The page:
That is an awesome story. Ken Norton is my favorite boxer of all time as well. My dad was in the Marine Corps with Kenny as he called him. They met when they attended radio school. My dad said that he was absolutely his best friend when they were in the Corps and that bowled together weekly. My dad has told me a story of him being required to spar against Norton. The reasons were twofold: (1) Norton was going through sparring partners at an alarming rate and (2) my dad had slipped on his PT and was carrying a few pounds too many. He said the session was very brief and he got worked over well. By the way, my dad said that when he was in the Corps he was 5'8 3/4" and at that point had "ballooned" to 165 lbs.

My parents have said that Ken was one of the most genuinely nice people that they have ever met. My dad had always hoped to reconnect with him.

Johnny V
09-08-2017, 07:56 AM
I am kind of partial to the boxers of the 1960's. Emile Griffith, the welterweight and middleweight champion and Muhammad Ali immediately come to mind. Those two were fighting champions, ducking no one and defending the title very often.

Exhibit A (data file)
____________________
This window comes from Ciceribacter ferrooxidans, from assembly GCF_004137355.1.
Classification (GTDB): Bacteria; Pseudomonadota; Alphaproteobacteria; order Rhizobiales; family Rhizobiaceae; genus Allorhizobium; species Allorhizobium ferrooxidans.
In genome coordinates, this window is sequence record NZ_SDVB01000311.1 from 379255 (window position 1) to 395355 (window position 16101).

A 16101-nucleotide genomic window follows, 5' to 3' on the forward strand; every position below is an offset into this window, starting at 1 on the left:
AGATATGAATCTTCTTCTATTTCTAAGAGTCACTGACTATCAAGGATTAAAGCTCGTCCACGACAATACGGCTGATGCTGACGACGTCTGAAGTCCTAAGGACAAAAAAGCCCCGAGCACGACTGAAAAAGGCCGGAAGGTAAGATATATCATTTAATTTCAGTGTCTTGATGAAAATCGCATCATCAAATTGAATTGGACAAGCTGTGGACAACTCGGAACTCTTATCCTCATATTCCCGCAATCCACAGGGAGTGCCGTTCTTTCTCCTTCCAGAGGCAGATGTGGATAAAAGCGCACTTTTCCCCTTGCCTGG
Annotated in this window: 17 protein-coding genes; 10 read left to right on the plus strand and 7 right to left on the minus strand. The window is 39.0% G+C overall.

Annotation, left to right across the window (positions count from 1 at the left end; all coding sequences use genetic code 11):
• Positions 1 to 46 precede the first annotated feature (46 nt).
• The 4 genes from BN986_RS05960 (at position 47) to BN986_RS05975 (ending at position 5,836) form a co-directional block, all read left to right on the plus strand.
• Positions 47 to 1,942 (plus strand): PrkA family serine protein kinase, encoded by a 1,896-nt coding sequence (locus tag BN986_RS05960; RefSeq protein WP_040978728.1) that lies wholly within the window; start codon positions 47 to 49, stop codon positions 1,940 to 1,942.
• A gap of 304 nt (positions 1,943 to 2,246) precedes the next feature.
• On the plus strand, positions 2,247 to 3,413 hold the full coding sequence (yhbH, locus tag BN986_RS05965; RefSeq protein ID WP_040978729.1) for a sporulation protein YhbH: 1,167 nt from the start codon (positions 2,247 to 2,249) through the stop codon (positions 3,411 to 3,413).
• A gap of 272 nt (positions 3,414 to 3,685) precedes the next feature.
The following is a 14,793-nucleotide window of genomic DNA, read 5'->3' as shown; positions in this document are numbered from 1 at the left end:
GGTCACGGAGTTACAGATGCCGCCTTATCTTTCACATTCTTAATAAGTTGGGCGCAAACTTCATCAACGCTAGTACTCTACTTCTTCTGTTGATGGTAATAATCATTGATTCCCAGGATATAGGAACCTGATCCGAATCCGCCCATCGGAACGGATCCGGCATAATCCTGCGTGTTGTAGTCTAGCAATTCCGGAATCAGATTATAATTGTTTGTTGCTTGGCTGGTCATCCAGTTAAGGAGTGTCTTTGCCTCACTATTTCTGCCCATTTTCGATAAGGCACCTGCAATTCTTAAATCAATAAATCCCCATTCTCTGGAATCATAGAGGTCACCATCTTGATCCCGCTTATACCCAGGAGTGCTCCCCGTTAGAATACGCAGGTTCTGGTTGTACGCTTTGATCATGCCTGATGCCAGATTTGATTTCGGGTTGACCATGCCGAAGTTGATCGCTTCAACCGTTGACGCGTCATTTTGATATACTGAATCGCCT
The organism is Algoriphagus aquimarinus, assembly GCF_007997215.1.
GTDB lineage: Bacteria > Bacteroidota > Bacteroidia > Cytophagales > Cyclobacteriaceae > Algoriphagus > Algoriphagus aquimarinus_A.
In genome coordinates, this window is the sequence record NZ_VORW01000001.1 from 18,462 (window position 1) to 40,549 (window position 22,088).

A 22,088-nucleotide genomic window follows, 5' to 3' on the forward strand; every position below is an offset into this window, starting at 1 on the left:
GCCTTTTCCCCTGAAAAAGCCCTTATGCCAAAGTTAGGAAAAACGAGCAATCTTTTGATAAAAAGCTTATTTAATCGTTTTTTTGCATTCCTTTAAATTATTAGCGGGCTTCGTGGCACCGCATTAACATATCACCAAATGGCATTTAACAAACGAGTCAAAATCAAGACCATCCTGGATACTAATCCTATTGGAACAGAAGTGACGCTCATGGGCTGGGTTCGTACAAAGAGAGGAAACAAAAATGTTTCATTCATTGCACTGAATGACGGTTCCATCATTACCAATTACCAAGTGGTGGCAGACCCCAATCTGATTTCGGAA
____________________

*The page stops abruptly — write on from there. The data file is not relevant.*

Aslo boxers like:
Joey Archer
Carlos Ortiz
Luis Rodgriguez
Wille Pastrano
Zoa Folley
among other well schooled boxers who knew their trade well, fought often and could box a guys ears off. The fact that many of their fights were on TV regularly also made them more known to the public. The contenders fought each other often, not like today when they just avoid each other being afraid to put their so called perfect records on the line.

Inner Dirt
09-08-2017, 08:39 AM